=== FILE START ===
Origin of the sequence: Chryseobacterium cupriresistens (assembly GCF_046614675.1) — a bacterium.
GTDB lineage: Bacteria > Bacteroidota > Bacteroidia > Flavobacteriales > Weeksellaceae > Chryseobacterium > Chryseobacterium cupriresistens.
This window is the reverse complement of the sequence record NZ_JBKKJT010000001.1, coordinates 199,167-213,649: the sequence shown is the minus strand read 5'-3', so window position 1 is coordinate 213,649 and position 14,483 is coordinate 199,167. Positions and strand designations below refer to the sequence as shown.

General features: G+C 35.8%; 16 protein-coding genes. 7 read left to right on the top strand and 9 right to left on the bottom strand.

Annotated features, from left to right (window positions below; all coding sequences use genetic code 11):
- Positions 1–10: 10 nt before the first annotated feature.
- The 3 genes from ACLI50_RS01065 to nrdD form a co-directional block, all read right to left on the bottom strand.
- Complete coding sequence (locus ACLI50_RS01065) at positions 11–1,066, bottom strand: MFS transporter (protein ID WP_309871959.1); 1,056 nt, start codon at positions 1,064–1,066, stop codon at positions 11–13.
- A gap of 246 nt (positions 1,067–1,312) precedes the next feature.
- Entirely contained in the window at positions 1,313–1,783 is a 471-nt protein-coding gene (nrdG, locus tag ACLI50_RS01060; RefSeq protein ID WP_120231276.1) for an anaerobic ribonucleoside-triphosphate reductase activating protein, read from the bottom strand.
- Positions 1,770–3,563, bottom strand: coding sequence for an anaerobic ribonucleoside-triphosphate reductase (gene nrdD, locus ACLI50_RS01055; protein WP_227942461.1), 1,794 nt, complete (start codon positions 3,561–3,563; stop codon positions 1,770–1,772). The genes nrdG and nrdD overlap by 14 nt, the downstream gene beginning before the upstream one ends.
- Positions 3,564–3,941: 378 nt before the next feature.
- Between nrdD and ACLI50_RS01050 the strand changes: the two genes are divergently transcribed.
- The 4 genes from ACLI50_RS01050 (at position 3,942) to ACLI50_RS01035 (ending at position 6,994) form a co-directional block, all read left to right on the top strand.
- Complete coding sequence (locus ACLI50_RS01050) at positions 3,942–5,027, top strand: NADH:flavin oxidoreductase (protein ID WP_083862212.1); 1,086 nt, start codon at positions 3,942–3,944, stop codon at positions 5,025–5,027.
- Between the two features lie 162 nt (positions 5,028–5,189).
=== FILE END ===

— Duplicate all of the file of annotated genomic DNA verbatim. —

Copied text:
Origin of the sequence: Chryseobacterium cupriresistens (assembly GCF_046614675.1) — a bacterium.
GTDB lineage: Bacteria > Bacteroidota > Bacteroidia > Flavobacteriales > Weeksellaceae > Chryseobacterium > Chryseobacterium cupriresistens.
This window is the reverse complement of the sequence record NZ_JBKKJT010000001.1, coordinates 199,167-213,649: the sequence shown is the minus strand read 5'-3', so window position 1 is coordinate 213,649 and position 14,483 is coordinate 199,167. Positions and strand designations below refer to the sequence as shown.

General features: G+C 35.8%; 16 protein-coding genes. 7 read left to right on the top strand and 9 right to left on the bottom strand.

Annotated features, from left to right (window positions below; all coding sequences use genetic code 11):
- Positions 1–10: 10 nt before the first annotated feature.
- The 3 genes from ACLI50_RS01065 to nrdD form a co-directional block, all read right to left on the bottom strand.
- Complete coding sequence (locus ACLI50_RS01065) at positions 11–1,066, bottom strand: MFS transporter (protein ID WP_309871959.1); 1,056 nt, start codon at positions 1,064–1,066, stop codon at positions 11–13.
- A gap of 246 nt (positions 1,067–1,312) precedes the next feature.
- Entirely contained in the window at positions 1,313–1,783 is a 471-nt protein-coding gene (nrdG, locus tag ACLI50_RS01060; RefSeq protein ID WP_120231276.1) for an anaerobic ribonucleoside-triphosphate reductase activating protein, read from the bottom strand.
- Positions 1,770–3,563, bottom strand: coding sequence for an anaerobic ribonucleoside-triphosphate reductase (gene nrdD, locus ACLI50_RS01055; protein WP_227942461.1), 1,794 nt, complete (start codon positions 3,561–3,563; stop codon positions 1,770–1,772). The genes nrdG and nrdD overlap by 14 nt, the downstream gene beginning before the upstream one ends.
- Positions 3,564–3,941: 378 nt before the next feature.
- Between nrdD and ACLI50_RS01050 the strand changes: the two genes are divergently transcribed.
- The 4 genes from ACLI50_RS01050 (at position 3,942) to ACLI50_RS01035 (ending at position 6,994) form a co-directional block, all read left to right on the top strand.
- Complete coding sequence (locus ACLI50_RS01050) at positions 3,942–5,027, top strand: NADH:flavin oxidoreductase (protein ID WP_083862212.1); 1,086 nt, start codon at positions 3,942–3,944, stop codon at positions 5,025–5,027.
- Between the two features lie 162 nt (positions 5,028–5,189).